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Diseases of Aquatic Organisms

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DAO 109:241-250 (2014)  -  DOI:

Detection of a parasitic amoeba (Order Dactylopodida) in the female gonads of oysters in Brazil

Simone Sühnel1,2,*, Celene da S. Ivachuk1, Ana L. C. Schaefer1, Vitor A. Pontinha1, Maurício L. Martins1, Antonio Figueras3, Gary R. Meyer4, Simon R. M. Jones4, Johnson C. Stewart4, Helen J. Gurney-Smith2, Aimê R. M. Magalhães1, Susan M. Bower

1Nucleus for Aquatic Pathology Studies, Federal University of Santa Catarina (UFSC), Rodovia Admar Gonzaga, 1346, 88040-900, Florianópolis, Santa Catarina (SC), Brazil
2Centre for Shellfish Research, Vancouver Island University, 900 Fifth Street, Nanaimo, British Columbia V9R 5S5, Canada
3Spanish National Reference Laboratory for Molluscs Diseases, Instituto de Investigaciones Marinas, Consejo Superior de Investigaciones Científicas (CSIC), Eduardo Cabello 6, 36208 Vigo, Spain
4Pacific Biologic Station, Fisheries and Oceans Canada (DFO), 3190 Hammond Bay Road, Nanaimo, British Columbia V9T 6N7, Canada
*Corresponding author:

ABSTRACT: The impacts of oocyte parasites on the reproductive success of molluscs are largely unknown. In this study, we evaluated the presence of gonad parasites in 6 species of marine bivalve molluscs native to southern Brazil. Cultured bivalves included the mangrove oyster Crassostrea gasar (sometimes called C. brasiliana), the brown mussel Perna perna, the lion’s paw scallop Nodipecten nodosus and the wing pearl oyster Pteria hirundo. Another species of mangrove oyster, C. rhizophorae, and the carib pointed venus clam Anomalocardia brasiliana (syn. A. flexuosa) were collected from the wild. Molluscs were collected in winter 2009 and summer 2010 for histopathological and molecular evaluation. An unknown ovarian parasite (UOP) was observed in histopathological sections of female gonads of C. gasar and C. rhizophorae. The UOP possessed features suggestive of amoebae, including an irregular outer membrane, frothy cytoplasm, a nucleus with a prominent central nucleolus and a closely associated basophilic parasome. PCR analysis was negative for Marteilioides chungmuensis, Perkinsus spp. and Paramoeba perurans. However, real-time PCR successfully amplified DNA from oyster gonads when using universal Paramoeba spp. primers. Also, conventional PCR amplified DNA using primers specific for Perkinsela amoebae-like organisms (syn. Perkinsiella), which are considered as endosymbionts of Parameoba spp., previously thought to be the parasome. Our results suggest that this UOP is a species of amoeba belonging to 1 of the 2 families of the order Dactylopodida, possibly related to Paramoeba spp. This study represents the first report of this type of organism in oysters. We found that C. gasar and C. rhizophorae were the most susceptible molluscs to these UOPs.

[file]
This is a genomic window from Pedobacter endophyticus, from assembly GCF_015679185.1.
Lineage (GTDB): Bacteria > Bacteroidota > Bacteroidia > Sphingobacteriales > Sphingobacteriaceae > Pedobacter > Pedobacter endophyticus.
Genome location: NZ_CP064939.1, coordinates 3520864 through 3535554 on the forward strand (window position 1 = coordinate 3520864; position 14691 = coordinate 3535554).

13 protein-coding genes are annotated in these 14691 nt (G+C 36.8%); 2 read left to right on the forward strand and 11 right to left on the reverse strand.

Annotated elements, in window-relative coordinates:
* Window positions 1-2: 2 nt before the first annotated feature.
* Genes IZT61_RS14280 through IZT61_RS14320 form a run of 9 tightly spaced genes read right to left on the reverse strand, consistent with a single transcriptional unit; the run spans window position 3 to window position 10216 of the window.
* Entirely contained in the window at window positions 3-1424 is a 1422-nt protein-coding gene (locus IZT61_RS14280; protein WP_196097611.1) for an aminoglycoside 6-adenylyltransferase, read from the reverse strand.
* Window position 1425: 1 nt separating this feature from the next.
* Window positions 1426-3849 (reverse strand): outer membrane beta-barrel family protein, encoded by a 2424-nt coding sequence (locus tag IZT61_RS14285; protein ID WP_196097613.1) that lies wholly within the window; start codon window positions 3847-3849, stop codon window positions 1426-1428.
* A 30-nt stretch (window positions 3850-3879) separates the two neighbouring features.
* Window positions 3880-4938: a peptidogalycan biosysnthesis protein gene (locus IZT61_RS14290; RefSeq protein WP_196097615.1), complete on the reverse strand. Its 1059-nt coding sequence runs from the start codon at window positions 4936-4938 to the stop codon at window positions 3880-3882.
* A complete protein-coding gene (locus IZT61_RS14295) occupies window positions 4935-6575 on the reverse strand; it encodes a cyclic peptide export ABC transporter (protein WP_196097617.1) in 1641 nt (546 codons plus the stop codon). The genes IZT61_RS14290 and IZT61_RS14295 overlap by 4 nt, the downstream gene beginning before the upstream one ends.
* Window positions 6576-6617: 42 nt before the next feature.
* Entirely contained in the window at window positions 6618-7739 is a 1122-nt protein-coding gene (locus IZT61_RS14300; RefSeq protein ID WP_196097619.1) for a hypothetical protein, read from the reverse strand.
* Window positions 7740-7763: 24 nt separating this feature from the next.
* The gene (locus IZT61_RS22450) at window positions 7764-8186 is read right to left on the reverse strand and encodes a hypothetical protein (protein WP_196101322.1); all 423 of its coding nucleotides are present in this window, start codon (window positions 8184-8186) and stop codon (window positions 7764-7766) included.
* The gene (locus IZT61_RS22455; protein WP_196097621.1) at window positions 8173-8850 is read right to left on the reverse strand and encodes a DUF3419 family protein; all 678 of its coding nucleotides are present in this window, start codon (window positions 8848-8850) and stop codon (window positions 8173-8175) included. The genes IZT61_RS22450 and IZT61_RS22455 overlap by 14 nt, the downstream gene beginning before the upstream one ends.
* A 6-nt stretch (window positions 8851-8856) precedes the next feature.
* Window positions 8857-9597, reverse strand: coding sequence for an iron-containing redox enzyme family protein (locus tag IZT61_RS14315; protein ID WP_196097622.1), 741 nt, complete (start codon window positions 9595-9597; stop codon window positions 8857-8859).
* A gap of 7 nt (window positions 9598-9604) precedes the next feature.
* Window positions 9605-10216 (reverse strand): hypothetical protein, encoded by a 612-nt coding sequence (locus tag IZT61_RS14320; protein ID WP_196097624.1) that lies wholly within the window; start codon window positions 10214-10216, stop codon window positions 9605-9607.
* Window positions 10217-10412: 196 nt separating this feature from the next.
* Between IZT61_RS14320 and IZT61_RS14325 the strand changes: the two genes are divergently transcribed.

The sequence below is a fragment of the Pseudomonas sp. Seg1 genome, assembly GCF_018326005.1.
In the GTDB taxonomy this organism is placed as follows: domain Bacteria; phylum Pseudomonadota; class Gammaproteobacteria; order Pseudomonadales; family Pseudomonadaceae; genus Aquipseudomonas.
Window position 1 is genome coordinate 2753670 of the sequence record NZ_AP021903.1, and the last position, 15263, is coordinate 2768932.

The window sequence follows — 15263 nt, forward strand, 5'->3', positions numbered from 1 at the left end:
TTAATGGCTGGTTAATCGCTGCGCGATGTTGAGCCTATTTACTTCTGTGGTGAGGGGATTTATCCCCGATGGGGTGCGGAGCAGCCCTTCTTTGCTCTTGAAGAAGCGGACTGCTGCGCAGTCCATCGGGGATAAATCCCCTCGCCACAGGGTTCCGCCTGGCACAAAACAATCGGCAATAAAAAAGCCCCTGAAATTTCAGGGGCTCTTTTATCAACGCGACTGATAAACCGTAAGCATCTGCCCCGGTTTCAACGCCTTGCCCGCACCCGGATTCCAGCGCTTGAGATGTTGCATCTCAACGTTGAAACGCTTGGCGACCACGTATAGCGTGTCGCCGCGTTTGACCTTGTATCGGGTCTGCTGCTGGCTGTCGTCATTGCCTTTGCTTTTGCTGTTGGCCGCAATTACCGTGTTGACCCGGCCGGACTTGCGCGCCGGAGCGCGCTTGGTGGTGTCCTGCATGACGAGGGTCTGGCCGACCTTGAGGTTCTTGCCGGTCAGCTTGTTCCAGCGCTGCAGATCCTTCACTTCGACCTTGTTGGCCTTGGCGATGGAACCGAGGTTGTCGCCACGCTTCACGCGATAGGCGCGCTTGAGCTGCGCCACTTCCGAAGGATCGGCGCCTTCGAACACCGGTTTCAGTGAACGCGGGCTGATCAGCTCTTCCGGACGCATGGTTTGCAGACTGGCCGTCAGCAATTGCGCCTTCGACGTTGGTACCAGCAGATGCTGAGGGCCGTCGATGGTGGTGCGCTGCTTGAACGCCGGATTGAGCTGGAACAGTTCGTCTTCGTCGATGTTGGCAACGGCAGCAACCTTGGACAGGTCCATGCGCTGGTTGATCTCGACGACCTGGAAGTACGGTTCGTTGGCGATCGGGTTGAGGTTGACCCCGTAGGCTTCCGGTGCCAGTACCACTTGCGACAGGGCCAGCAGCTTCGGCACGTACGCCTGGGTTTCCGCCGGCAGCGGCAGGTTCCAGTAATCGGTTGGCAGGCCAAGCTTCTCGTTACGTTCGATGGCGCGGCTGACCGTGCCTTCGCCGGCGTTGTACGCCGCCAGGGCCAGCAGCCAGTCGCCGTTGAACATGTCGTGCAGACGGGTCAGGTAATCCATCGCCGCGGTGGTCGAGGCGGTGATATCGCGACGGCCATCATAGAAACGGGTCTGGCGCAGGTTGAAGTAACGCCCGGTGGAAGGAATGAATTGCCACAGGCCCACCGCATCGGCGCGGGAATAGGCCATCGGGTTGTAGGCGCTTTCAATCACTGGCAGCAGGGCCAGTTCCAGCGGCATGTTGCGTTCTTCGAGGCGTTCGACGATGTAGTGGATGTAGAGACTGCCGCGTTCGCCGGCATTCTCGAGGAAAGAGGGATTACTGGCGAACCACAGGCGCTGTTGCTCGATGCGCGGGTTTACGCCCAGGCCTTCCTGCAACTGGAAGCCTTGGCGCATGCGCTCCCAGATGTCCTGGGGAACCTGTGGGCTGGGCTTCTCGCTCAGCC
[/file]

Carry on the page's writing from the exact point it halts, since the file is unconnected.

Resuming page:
KEY WORDS: Oocytes · Ovarian parasite · Marine bivalve · Amoeba

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Cite this article as: Sühnel S, Ivachuk CdS, Schaefer ALC, Pontinha VA and others (2014) Detection of a parasitic amoeba (Order Dactylopodida) in the female gonads of oysters in Brazil. Dis Aquat Org 109:241-250.

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